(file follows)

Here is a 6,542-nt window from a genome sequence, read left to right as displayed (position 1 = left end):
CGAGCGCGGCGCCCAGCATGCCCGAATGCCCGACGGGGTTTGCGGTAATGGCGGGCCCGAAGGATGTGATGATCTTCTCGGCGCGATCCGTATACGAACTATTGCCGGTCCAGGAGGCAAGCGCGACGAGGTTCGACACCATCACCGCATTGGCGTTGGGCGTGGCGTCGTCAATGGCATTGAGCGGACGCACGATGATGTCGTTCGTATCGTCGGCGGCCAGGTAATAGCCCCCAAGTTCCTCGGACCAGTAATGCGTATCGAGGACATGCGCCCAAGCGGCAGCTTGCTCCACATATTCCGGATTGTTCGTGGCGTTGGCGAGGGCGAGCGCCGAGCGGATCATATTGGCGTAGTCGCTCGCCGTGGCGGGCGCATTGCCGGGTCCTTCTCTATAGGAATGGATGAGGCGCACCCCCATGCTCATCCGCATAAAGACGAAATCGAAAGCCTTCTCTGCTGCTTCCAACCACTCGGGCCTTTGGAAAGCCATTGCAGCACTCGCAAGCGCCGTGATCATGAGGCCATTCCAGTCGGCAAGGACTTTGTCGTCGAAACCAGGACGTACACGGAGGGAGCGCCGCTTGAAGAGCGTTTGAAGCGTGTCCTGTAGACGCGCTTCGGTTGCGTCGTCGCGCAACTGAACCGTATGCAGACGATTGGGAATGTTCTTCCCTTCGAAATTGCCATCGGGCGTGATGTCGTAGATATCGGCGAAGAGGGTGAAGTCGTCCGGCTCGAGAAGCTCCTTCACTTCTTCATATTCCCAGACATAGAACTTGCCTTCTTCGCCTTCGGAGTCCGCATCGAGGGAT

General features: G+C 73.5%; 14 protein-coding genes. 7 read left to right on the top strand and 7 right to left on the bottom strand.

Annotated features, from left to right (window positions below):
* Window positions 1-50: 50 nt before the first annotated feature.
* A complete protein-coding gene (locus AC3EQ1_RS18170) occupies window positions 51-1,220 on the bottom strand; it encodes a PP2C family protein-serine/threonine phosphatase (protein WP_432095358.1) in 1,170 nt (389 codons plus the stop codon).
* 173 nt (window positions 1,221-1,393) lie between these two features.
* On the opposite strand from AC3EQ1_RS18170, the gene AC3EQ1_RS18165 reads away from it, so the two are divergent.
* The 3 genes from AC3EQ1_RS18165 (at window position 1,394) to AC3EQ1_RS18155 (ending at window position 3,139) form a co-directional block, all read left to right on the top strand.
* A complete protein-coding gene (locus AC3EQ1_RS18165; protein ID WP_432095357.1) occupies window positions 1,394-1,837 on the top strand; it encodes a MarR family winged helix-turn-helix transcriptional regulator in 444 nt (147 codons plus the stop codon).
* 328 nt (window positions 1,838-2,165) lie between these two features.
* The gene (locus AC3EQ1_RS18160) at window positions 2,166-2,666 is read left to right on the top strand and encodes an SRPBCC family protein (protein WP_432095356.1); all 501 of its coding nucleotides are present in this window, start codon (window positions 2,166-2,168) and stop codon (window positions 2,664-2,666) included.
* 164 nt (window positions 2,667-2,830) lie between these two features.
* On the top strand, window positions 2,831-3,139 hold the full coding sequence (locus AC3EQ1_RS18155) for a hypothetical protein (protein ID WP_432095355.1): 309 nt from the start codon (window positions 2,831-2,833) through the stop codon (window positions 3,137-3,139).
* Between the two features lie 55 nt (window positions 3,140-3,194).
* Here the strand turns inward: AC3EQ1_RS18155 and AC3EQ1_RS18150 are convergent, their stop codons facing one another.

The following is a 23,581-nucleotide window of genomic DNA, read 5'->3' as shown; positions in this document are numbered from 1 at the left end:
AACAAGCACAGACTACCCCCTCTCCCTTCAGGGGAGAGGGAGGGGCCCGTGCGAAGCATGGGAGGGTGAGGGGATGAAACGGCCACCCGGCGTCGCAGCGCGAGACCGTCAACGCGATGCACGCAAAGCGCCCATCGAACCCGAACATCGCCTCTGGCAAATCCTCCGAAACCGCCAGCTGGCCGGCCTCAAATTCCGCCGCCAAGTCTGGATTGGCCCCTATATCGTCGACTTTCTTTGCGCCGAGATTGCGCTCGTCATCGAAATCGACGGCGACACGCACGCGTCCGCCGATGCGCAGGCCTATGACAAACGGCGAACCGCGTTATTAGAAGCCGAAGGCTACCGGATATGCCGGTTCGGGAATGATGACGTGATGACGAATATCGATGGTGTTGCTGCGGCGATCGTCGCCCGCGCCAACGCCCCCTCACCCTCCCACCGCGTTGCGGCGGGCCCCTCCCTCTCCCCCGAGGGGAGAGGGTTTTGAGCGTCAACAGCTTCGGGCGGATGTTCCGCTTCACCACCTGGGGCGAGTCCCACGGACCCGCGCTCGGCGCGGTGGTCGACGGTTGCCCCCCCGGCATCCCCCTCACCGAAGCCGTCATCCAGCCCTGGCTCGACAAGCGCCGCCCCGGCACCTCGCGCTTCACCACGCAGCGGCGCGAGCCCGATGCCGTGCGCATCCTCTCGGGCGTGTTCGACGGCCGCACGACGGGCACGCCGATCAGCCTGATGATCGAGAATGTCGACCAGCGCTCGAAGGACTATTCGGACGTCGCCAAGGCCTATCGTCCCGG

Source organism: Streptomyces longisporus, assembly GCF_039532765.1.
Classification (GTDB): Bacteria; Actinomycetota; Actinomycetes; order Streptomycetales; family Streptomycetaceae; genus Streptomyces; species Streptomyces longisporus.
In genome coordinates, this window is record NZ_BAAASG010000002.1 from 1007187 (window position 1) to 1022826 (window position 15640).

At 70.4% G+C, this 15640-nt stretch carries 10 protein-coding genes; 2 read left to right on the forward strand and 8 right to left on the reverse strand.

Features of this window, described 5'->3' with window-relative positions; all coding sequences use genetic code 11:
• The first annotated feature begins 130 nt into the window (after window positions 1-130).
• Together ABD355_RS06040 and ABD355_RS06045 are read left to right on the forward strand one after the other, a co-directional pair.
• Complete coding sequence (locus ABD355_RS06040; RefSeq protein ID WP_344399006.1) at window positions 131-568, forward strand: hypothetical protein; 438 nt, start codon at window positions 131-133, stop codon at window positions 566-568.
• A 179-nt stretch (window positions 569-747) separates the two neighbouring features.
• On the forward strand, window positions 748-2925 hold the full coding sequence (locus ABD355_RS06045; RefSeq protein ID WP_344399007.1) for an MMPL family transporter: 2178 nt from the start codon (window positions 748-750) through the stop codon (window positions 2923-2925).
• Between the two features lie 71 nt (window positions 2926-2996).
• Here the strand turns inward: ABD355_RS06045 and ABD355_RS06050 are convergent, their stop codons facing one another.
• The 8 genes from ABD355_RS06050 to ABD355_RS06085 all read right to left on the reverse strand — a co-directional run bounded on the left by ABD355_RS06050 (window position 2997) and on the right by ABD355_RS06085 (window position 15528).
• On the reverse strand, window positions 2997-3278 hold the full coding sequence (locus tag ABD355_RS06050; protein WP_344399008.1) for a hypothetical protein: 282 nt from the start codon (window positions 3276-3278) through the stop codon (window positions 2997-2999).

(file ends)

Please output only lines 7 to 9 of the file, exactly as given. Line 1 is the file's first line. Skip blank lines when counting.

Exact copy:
* 173 nt (window positions 1,221-1,393) lie between these two features.
* On the opposite strand from AC3EQ1_RS18170, the gene AC3EQ1_RS18165 reads away from it, so the two are divergent.
* The 3 genes from AC3EQ1_RS18165 (at window position 1,394) to AC3EQ1_RS18155 (ending at window position 3,139) form a co-directional block, all read left to right on the top strand.